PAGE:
If authoritarianism is one possible, though not inevitable, accompaniment to populism, elitist rule can and often does characterize representative democracy, social democracy included. The concepts "freedom" and "democracy" are always contested terms: conflicts over definitions are also struggles over who controls the discourse and, by implication, who wields political power. In the mainstream democratic theory of the 1980s and 1990s, democracy was defined as procedural: free and fair elections, free speech, and so on. (Participatory democracy not included. Recent democratic theory takes issue with the idea that participatory or direct democracy invariably contains the germ of an undemocratic populism.  ) In the procedural definition, the political realm is separated from questions of who has the power to dominate the political field and who benefits from the prevailing economic model (typically dominant groups). 
Nicaragua´s left, Ortega wing of the FSLN in the mid-1990s, criticized the view that procedural democracy should be the first priority. It took to task the Center Current of the party for assigning primary importance to legislative work and negotiation in the service of a reformist politics and a neo-liberal agenda. (Critics of Ortega, then and now, object to the label "social democrat." Former FSLN leader, Monica Baltodano for one, refuses to limit the opposition´s goal to a well-administered capitalist order.) The Left Current argued, moreover, that the endorsement of negotiation should not be used to delegitimize mass mobilization with the spurious notion that popular militance invariably threatens representative institutions. Former Secretary General of the Foreign Ministry and spokesman for the Left, Alejandro Bendaña, insisted that "democratic institutions . . . should be nourished from outside political society [the grass roots] . . . where social movements are in action . . .. The danger is that we, as ´new moderate revolutionaries´ could abandon our commitment to structural transformation and limit ourselves to putting a progressive mask on welfare-state reformism." 
In Nicaragua today, a similar dynamic is playing itself out on the left. The Sandinista opposition to Ortega, represented by the Movement for Sandinista Renovation (MRS), while saying that the current government is personalist and non-democratic, gives center stage to fortifying Nicaragua´s fragile democratic institutions.  Defending the Ortega regime, Orlando Nuñez, creator of the Government?s Zero Hunger program, suggests that an ongoing tension exists between social justice and democracy, and that it is misguided to automatically and uncritically support institutionality as the greatest good. 
Looking at the array of governments in Latin America, it is notable that none, radical or not, has embarked on a socialist project. (Though it is debatable whether socialism, however defined, is still the litmus test for a radical social agenda.  ) They are known, instead, for their moderation. Pointing out the drawbacks of this stance, Carlos Vilas cautions: "A not-minor danger is that principles will be left by the wayside. The distance between pragmatism and opportunism can be short as well as abbreviated by the urgencies of electoral arithmetic."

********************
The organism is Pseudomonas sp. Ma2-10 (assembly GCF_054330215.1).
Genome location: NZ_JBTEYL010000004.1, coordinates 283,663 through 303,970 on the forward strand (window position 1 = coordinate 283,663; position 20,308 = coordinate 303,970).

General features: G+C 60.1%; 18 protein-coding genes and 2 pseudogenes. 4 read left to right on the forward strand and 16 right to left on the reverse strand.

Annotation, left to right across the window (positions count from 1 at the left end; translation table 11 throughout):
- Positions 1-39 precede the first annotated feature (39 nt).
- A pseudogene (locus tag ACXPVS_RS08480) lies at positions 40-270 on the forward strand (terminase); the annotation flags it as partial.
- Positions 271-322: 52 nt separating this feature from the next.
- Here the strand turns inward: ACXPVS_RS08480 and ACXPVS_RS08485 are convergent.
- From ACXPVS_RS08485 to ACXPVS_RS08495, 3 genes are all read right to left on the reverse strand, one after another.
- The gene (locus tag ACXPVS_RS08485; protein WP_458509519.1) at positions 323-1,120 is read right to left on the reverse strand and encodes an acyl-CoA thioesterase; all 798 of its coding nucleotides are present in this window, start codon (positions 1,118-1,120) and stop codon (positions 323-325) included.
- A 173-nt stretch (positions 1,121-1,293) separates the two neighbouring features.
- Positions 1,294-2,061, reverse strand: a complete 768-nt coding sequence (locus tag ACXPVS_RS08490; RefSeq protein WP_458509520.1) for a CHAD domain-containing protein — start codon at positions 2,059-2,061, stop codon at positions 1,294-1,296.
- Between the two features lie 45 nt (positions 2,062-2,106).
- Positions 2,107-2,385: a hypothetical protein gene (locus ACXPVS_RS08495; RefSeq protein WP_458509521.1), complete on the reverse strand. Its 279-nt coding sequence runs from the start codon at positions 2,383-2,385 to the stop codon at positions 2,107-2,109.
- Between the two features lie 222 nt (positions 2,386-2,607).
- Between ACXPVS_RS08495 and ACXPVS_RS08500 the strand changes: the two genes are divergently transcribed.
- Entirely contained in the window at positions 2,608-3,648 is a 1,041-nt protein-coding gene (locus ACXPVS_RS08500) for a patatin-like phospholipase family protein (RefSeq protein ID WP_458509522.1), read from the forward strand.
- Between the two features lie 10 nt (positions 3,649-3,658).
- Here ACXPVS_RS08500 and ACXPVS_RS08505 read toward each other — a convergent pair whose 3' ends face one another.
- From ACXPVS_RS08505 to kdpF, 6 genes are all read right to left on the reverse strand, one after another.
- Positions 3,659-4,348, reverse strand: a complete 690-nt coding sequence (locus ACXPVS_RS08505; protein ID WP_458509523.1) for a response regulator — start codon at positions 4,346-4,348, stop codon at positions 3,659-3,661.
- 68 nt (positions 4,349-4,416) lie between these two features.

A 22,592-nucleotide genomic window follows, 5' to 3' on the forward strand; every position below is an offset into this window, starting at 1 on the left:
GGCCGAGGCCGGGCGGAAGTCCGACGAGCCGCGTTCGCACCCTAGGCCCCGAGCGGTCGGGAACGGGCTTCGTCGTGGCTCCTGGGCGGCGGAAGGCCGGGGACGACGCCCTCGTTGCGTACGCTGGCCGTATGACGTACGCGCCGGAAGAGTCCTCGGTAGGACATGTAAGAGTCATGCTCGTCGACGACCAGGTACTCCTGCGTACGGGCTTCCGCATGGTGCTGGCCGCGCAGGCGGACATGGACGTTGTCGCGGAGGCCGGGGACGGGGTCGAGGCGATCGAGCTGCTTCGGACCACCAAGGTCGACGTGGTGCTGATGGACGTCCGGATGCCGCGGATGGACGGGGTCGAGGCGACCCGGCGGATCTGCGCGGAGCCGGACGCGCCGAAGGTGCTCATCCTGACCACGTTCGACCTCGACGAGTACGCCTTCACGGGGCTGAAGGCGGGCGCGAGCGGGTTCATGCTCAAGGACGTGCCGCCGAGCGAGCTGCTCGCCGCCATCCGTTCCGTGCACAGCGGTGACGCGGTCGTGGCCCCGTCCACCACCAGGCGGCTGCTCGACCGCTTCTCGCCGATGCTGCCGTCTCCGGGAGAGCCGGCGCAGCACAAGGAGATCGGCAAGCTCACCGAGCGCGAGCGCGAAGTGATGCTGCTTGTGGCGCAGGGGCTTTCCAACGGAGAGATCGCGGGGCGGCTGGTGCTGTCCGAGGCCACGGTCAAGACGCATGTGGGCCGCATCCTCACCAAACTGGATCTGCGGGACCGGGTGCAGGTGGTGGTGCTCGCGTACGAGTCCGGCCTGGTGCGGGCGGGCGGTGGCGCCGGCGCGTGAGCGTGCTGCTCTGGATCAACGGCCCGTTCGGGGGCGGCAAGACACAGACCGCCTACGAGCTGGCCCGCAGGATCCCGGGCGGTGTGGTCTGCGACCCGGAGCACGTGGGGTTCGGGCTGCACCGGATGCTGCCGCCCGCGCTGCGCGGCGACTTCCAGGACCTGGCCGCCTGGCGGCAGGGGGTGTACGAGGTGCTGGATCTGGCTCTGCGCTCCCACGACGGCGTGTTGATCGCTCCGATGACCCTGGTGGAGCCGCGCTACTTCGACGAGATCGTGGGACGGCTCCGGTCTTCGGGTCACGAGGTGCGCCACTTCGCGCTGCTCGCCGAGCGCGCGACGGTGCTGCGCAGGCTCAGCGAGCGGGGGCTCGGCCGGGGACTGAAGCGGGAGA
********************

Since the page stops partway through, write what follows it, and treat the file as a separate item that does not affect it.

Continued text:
The Latin American Left: From the Fall of Allende to Perestroika, ed. by Barry Carr and Steve Ellner, Westview Press, 1993, pp. 1-21. Return to text
Revista Envio (Jan/Feb. 2006), 1-2. Return to text
John Londregan, author interview, December 7, 2007. Return to text
"Latin America´s Left Turn," Foreign Affairs, 85, No. 3 (May/June, 2006), 29. Return to text
Patricio Novia, "Are There Two Lefts in Latin America", Paper presented at the conference "Globalization and the Rise of the Left in Latin America," Princeton University, December 7, 2007, Scott Morgenstern, "Rhetoric and Reality: Nationalization Schemes in Latin America," Ibid., December 8, 2007. Envio, 26, No. 317, (December, 2007), 7-8. Return to text
William Grigsby, author interview, April 4, 2006. Return to text
"The Left in South America and the Resurgence of National-Popular Regimes," Latin America After Neoliberalism, Eric Hersberg and Fred Rosen, eds. (The New Press and NACLA, 2006), 232-251. Return to text
Steve Ellner, "Venezuela: Defying Globalization´s Logic," NACLA, Report on the Americas, 39, No. 2 (September-October 2005), 24.Gregory Wilpert presents a sympathetic yet reasonably balanced account of that issue in "Venezuela: Participatory Democracy or Government as Usual", Socialism and Democracy, 19, No.1 (March, 2005), 17-32. Return to text
Vilas, "The Left in South America," p. 343. See also Adolfo Gilly, "The Emerging Threat of Radical Populism," Report on the Americas, 39, No. 2 (September/October 2005), 37-40. Return to text
Report on the Americas, 41, No. 8 (January/February 2007), 3,44. Return to text
Ibid., pp. 12-14. Return to text
The social democratic founder of the Movimiento al Socialismo, Theodoro Petkoff, planning minister under Rafael Caldera and part of the political class that was excluded from power after Chavez´s victory, used the epithet "totalitarian" and likened Chavez to Hitler. Comment by Petkoff, Princeton University, December 7, 2007. Return to text
Wilpert, Socialism and Democracy, 19, No. 1, (March 2005), 26. Return to text
Ibid., p. 7. Return to text
Chuck Kaufman, Interim National Coordinator of the Venezuela Solidarity Network, author interview, January 20, 2008. Return to text
Ignacio Walker, Seminar, "Democracy and Populism in Latin America," Princeton University, February 12, 2008. Walker was the former Chilean Minister of Foreign Affairs. Return to text
Peter Maier, "Partyless Democracy," New Left Review, II (March-April 2000), 26-33. Return to text
William L. Robinson, "Democracy or Polyarchy", Report on the Americas, 40, No. 1 (January/February 2007), 32-38. Return to text
Midge Quandt, The FSLN in Nicaragua: Conflict and Consensus (The Nicaragua Network, 1994), 11. Monica Baltodano, "We Must Expose Ortega´s Plans from the Left," Envio, 26, No. 317 (December 2007), 16-17. Return to text
Dona Maria Tellez, "It´s up to Us to Curtail the Government´s Authoritarianism," Envio, 26, No. 313 (August 2007), 20-27; "El año de exorcismo," Perspectivas (CINCO, Enero 2008). Return to text
Orlando Nuñez, "Navigating the Contradiction Between Democracy and Social Justice," Envio, 26, No. 309 (April 2007), 16. The Central American Regional Co-director of the Center for Global Education in Managua, Mark Lester, helped me understand Ortega´s position. E-mail from Mark Lester, dated January 6, 2008. Return to text
Alex Callinicos,"Impossible Anti-Capitalism?,"New Left Review, II (March-April 2000), 117-124. Return to text
Vilas, "The Left in South America," 250. Return to text